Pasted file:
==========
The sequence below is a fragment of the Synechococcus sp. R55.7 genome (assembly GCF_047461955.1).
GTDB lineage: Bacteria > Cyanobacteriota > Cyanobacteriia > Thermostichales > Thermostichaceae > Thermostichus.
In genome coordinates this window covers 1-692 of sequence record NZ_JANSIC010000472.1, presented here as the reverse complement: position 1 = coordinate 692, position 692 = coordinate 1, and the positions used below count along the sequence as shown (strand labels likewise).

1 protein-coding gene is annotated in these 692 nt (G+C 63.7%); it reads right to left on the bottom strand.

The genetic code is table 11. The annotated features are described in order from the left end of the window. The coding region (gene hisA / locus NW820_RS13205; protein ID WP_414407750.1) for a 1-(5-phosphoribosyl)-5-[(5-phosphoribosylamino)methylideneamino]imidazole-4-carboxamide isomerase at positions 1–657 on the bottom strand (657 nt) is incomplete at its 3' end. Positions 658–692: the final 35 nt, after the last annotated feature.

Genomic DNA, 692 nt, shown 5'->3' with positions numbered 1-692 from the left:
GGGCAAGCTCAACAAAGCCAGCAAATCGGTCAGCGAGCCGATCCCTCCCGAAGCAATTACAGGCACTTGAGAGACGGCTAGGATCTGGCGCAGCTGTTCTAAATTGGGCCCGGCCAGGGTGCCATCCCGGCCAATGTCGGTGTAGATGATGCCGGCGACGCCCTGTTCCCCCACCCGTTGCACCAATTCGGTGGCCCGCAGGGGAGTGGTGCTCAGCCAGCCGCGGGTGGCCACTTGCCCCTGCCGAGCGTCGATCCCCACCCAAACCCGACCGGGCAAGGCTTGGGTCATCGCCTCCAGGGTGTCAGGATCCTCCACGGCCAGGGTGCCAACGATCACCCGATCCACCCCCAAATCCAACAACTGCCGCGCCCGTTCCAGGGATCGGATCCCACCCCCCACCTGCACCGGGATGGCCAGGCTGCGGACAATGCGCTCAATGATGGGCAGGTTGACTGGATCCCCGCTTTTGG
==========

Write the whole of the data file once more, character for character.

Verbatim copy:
The sequence below is a fragment of the Synechococcus sp. R55.7 genome (assembly GCF_047461955.1).
GTDB lineage: Bacteria > Cyanobacteriota > Cyanobacteriia > Thermostichales > Thermostichaceae > Thermostichus.
In genome coordinates this window covers 1-692 of sequence record NZ_JANSIC010000472.1, presented here as the reverse complement: position 1 = coordinate 692, position 692 = coordinate 1, and the positions used below count along the sequence as shown (strand labels likewise).

1 protein-coding gene is annotated in these 692 nt (G+C 63.7%); it reads right to left on the bottom strand.

The genetic code is table 11. The annotated features are described in order from the left end of the window. The coding region (gene hisA / locus NW820_RS13205; protein ID WP_414407750.1) for a 1-(5-phosphoribosyl)-5-[(5-phosphoribosylamino)methylideneamino]imidazole-4-carboxamide isomerase at positions 1–657 on the bottom strand (657 nt) is incomplete at its 3' end. Positions 658–692: the final 35 nt, after the last annotated feature.

Genomic DNA, 692 nt, shown 5'->3' with positions numbered 1-692 from the left:
GGGCAAGCTCAACAAAGCCAGCAAATCGGTCAGCGAGCCGATCCCTCCCGAAGCAATTACAGGCACTTGAGAGACGGCTAGGATCTGGCGCAGCTGTTCTAAATTGGGCCCGGCCAGGGTGCCATCCCGGCCAATGTCGGTGTAGATGATGCCGGCGACGCCCTGTTCCCCCACCCGTTGCACCAATTCGGTGGCCCGCAGGGGAGTGGTGCTCAGCCAGCCGCGGGTGGCCACTTGCCCCTGCCGAGCGTCGATCCCCACCCAAACCCGACCGGGCAAGGCTTGGGTCATCGCCTCCAGGGTGTCAGGATCCTCCACGGCCAGGGTGCCAACGATCACCCGATCCACCCCCAAATCCAACAACTGCCGCGCCCGTTCCAGGGATCGGATCCCACCCCCCACCTGCACCGGGATGGCCAGGCTGCGGACAATGCGCTCAATGATGGGCAGGTTGACTGGATCCCCGCTTTTGG